A genteel Southerner stands in the living room of local artist David Gray Turner, waving a glass of bourbon while he speaks affectionately of a man who, he says, once pitched a Molotov cocktail at a banner commemorating Robert E. Lee.
It's uncommon in this town to hear self-described sons of the Confederacy commemorating a man who would tear a Confederate flag sticker from a pickup truck he was borrowing, or fly a sign on Belvidere proclaiming “Bush is Hitler,” or torch Lee's mural hanging on the floodwall. But John Mahoney, frequently referred to as “Hippie John,” wasn't exactly common.
In an adjoining room, a stylized portrait of Mahoney, painted by Turner, hangs on a wall opposite a cork board displaying what few photographs could be gathered of the man. The Fulton Hill house is populated by a bizarre mix of friends and family on Dec. 20 — regulars from Poe's Pub, anti-war activists, and men with gray hair and expensive suits.
Mahoney was found a few days earlier in a warehouse where he'd lived, still in his sleeping bag. He'd died of coronary disease, according to the medical examiner's office. It wasn't the stuff of a lonely fate, and he wasn't abandoned and sad and left to perish at the hands of a cruel and indifferent world. Mahoney was endowed with the rare capacity to live a life according to his philosophical inclinations, one who refused to superfluously contribute to what he saw as the sinister machinery of capitalism. He also refused to drink American beer or brown liquor, but the motivations behind that life choice were more closely related to his theories on hangover avoidance than political disposition.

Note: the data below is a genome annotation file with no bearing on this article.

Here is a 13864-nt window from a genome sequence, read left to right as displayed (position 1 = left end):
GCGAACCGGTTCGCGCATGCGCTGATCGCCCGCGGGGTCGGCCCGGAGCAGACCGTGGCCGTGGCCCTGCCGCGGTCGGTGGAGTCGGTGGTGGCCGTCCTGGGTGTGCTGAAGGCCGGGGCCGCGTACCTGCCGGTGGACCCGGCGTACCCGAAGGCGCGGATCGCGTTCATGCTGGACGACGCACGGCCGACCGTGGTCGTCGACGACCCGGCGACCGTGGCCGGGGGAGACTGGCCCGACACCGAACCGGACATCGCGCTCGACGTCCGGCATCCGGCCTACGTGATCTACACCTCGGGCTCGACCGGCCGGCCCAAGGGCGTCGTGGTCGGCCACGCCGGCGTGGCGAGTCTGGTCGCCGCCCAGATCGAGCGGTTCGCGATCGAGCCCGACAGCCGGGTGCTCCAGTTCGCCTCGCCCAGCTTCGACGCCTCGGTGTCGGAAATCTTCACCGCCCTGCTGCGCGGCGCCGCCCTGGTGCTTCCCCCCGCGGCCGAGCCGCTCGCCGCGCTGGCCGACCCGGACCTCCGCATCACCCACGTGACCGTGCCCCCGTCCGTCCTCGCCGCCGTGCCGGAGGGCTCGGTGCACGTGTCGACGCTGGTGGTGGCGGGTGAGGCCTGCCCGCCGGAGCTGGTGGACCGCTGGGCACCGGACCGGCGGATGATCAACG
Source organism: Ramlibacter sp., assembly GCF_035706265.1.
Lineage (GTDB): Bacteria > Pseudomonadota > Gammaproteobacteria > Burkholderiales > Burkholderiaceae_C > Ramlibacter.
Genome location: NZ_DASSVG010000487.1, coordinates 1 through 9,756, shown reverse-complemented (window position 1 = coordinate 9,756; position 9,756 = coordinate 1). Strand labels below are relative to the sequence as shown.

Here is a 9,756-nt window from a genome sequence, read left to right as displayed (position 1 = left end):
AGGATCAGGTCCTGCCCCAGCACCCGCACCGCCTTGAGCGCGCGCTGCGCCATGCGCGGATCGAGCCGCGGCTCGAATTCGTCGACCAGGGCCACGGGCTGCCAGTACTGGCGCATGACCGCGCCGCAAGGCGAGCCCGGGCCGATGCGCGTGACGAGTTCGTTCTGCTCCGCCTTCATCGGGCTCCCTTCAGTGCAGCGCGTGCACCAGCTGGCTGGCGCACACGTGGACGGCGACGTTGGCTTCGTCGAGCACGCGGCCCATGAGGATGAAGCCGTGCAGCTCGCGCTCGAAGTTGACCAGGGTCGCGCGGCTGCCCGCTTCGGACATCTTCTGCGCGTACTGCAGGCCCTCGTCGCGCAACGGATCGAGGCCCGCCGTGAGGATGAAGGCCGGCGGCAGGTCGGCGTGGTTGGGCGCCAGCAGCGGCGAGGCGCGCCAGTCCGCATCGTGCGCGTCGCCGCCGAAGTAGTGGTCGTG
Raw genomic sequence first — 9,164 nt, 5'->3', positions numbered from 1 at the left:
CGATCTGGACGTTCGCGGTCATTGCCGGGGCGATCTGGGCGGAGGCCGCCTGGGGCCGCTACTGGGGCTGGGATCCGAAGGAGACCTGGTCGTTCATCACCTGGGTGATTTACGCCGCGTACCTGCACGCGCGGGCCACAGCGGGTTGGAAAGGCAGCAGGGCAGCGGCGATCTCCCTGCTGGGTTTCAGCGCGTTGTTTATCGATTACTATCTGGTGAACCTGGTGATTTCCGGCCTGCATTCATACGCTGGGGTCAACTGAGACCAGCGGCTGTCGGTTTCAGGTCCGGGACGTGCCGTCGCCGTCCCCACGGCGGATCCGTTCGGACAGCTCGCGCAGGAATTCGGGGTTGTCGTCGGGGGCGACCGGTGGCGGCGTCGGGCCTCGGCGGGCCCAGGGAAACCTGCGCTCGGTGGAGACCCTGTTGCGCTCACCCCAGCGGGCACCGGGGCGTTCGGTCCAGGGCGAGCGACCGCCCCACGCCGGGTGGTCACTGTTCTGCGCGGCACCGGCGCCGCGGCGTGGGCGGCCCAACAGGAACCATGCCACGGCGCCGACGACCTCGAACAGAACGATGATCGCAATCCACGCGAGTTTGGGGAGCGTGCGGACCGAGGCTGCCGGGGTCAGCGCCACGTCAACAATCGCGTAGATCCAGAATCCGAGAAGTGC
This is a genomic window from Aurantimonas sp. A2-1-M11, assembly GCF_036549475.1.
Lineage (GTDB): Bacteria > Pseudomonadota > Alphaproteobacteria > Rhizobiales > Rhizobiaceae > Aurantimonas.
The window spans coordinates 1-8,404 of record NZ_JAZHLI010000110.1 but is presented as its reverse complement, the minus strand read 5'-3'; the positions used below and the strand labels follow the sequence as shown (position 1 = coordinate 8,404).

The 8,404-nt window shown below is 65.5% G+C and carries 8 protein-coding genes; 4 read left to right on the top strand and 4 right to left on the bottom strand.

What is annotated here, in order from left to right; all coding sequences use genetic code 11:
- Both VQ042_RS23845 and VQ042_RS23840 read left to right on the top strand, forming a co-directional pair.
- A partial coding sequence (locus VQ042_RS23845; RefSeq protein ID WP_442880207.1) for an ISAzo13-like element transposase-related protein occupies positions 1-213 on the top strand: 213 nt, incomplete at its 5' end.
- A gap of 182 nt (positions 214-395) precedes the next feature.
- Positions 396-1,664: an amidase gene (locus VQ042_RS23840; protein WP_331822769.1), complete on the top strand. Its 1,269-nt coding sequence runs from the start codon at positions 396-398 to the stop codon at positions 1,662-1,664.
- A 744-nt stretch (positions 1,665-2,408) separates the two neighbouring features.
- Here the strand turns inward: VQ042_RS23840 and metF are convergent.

“Hippie John” was emblematic of this city, Richmond's strange inversion of New York's naked cowboy, a fixture of major intersections and peace marches, bar stools and squats, perpetually verbose and impossibly devoted to espousing his perspective on the way things are. But he wasn't all anomaly and spectacle. The aging Southerners speak affectionately of him because he was passionately dedicated to maintaining his own version of integrity. He borrowed often but left no debts. He lived the way he believed he should, unapologetically. If Richmond is the intersection of Northern progressivism and Southern tradition, Mahoney was the man standing on the median, holding up a sign reminding us to get angry, asking, but never begging, for change.
Correction: In earlier print and online versions of this story, we incorrectly reported Mahoney's cause of death. He died of coronary disease. We regret the error.